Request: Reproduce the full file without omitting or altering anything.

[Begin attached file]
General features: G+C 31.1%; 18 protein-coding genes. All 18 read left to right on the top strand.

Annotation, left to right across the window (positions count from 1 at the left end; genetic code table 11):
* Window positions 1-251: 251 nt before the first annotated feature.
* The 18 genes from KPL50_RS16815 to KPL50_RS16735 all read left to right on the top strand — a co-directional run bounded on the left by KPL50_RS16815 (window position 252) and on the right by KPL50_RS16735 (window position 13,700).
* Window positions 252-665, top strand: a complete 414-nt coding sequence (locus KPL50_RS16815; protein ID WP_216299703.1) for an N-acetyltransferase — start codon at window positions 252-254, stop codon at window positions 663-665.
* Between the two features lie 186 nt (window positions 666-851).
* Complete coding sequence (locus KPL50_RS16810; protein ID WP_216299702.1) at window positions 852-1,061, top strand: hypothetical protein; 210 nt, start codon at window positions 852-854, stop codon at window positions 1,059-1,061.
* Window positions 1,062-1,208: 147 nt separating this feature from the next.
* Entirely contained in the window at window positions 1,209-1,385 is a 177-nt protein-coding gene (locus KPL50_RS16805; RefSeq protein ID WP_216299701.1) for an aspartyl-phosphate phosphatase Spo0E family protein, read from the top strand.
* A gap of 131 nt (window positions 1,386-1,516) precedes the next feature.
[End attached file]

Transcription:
General features: G+C 31.1%; 18 protein-coding genes. All 18 read left to right on the top strand.

Annotation, left to right across the window (positions count from 1 at the left end; genetic code table 11):
* Window positions 1-251: 251 nt before the first annotated feature.
* The 18 genes from KPL50_RS16815 to KPL50_RS16735 all read left to right on the top strand — a co-directional run bounded on the left by KPL50_RS16815 (window position 252) and on the right by KPL50_RS16735 (window position 13,700).
* Window positions 252-665, top strand: a complete 414-nt coding sequence (locus KPL50_RS16815; protein ID WP_216299703.1) for an N-acetyltransferase — start codon at window positions 252-254, stop codon at window positions 663-665.
* Between the two features lie 186 nt (window positions 666-851).
* Complete coding sequence (locus KPL50_RS16810; protein ID WP_216299702.1) at window positions 852-1,061, top strand: hypothetical protein; 210 nt, start codon at window positions 852-854, stop codon at window positions 1,059-1,061.
* Window positions 1,062-1,208: 147 nt separating this feature from the next.
* Entirely contained in the window at window positions 1,209-1,385 is a 177-nt protein-coding gene (locus KPL50_RS16805; RefSeq protein ID WP_216299701.1) for an aspartyl-phosphate phosphatase Spo0E family protein, read from the top strand.
* A gap of 131 nt (window positions 1,386-1,516) precedes the next feature.